Nor is this all that in the Bible connects the Nephilim with Egypt. Moses mentions (Deut. iii. 11) another tribe of mighty ones whom he calls Ha Rephaim, but unhappily the E.V. renders the word by ‘giants,’ and thus puts the Rephaim as a tribe out of sight; though they became as much a people as Ha Amonim (ii. 20) and Ha Moabim (ii. 29) = ‘the Amonites’ and ‘the Moabites.’ Moses distinctly and clearly calls them Ha Rephaim, and no one can have a right to denationalise them. Rephaim does not mean ‘giants,’ though, as in the case of the Nephilim, they were giants; and this, if there were no other proof, would be sufficient to show that they were not of the human family. They were known as a people called Rephaim as early as the days of Abram (Gen. xv. 20), when they dwelt in the fortified city of Ashteroth Karnaim and were worshippers of the goddess Ashteroth or Astarte. By the combined forces of the kings, as mentioned in Gen. xiv., they were conquered, though not exterminated. It is probable that before then they were a numerous people, but that afterwards they remained greatly reduced in number; for we read (Deut. iii. 11) of ‘the remnant of the Rephaim.’ In the days of Moses, Og was their king, reigning in Basan, and it would appear that he and his people were the only remains of the Rephaim. They were exterminated by Joshua. In after times we meet with a few of this Nephilim race, but whether they were of the Anakim or the Rephaim branch does not appear. It seems that when Joshua destroyed the Anakim, in the east of Palestine, some few fled to the Philistines and were distributed among the inhabitants of Gath, Gaza, and Ashdod (Josh. xi. 21, 22); but their numbers grew smaller and smaller, so that, as it would appear, in the time of David five only were left, one of whom was Goliath, who was slain by David himself. The others were a brother of Goliath, Ishbi-benob, Saph, and a man whose name is not given, but who is described as of great stature, with four-andtwenty fingers and toes. All these were destroyed by the hand of David and by the hand of his servants (2 Sam. xxi. 15-22). Then it was, and not till then, that this very ancient race of the Nephilim in all its branches was finally exterminated.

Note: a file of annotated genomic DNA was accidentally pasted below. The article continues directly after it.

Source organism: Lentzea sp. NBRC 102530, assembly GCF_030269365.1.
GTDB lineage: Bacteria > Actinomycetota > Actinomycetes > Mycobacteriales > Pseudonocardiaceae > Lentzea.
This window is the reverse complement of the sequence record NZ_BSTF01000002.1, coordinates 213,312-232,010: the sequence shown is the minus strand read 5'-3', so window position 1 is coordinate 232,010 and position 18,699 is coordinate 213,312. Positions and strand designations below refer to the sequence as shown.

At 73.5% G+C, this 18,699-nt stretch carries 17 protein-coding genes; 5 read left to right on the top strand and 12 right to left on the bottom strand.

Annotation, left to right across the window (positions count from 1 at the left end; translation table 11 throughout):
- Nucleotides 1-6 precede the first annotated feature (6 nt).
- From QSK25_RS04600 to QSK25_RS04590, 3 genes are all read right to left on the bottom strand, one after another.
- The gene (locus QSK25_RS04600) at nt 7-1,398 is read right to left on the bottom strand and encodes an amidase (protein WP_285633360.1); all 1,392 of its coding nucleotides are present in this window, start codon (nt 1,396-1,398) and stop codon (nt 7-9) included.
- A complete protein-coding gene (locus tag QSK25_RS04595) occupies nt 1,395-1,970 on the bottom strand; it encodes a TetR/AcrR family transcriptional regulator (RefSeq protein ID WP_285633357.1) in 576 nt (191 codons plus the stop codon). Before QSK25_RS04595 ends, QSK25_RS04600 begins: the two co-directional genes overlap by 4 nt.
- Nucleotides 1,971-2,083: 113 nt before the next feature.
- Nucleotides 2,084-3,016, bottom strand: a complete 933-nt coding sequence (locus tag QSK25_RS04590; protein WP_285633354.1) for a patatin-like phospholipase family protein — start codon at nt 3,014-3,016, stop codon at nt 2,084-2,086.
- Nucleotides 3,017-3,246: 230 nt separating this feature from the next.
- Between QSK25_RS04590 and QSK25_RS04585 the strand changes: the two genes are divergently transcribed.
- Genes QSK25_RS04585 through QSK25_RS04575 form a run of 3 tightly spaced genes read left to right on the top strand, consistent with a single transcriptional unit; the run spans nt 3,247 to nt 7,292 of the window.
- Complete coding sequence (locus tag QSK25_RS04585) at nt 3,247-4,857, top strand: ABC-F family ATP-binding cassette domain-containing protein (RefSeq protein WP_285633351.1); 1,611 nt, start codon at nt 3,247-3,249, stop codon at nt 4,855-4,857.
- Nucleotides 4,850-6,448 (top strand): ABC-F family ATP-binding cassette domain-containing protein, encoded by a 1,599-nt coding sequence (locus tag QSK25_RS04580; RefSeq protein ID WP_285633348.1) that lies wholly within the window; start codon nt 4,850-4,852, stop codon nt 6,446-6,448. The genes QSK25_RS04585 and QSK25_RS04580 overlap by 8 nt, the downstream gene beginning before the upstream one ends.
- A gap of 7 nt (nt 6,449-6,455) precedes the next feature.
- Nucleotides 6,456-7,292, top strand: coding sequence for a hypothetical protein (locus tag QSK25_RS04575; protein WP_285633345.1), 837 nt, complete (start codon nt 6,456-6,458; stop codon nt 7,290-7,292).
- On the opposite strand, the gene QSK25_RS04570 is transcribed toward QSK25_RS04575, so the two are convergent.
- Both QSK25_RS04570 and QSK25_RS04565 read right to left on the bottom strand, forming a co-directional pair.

But now, further, as to the point of their connection with Egypt. Rephaim comes from raphah, ‘to heal’ or ‘to embalm,’ and the names of physicians and embalmers were taken from this verb. Thus we read that ‘Joseph commanded his servants the physicians [rephaim] to embalm his father’ (Gen. 1. 2). Job told his miserable comforters that they were physicians of no value (Job xiii. 4). Asa sought to the physicians (2 Chron. xvi. 12). In these cases the vowels of course are different, but the consonants—which are the only essential parts of a Hebrew word—are the same, and we do not infer without reason that the Rephaim were the healers and embalmers of their day. Now Egypt was the land of embalming. All its inhabitants were embalmed after death. It was done for the rich and the great by a process exceedingly expensive but very effectual, whilst the poor had to resort to a cheap process which did not turn out to be efficient; still, by whichever of the processes, much skill was required, and, as such very large numbers had to be embalmed, the art would necessarily give rise to a class of men who would devote themselves to it. How natural it was to call this class the embalmers—the Rephaim; and how spontaneously would the name arise and become current, especially as the same class of men were also the healers. We have called the Rephaim a nation or people: perhaps it would be more precise and accurate to call them a class, but one so distinct and acknowledged as to require the definite article to be prefixed to their name, as it was prefixed to the name of that class called priests. Thus, while in their individual capacity, and as separately exercising their art, they might be called rephaim, they would as a body and as a distinct profession be called ha Rephaim, just as we have a body of professional men called medical, because they use means and medicine to cure diseases.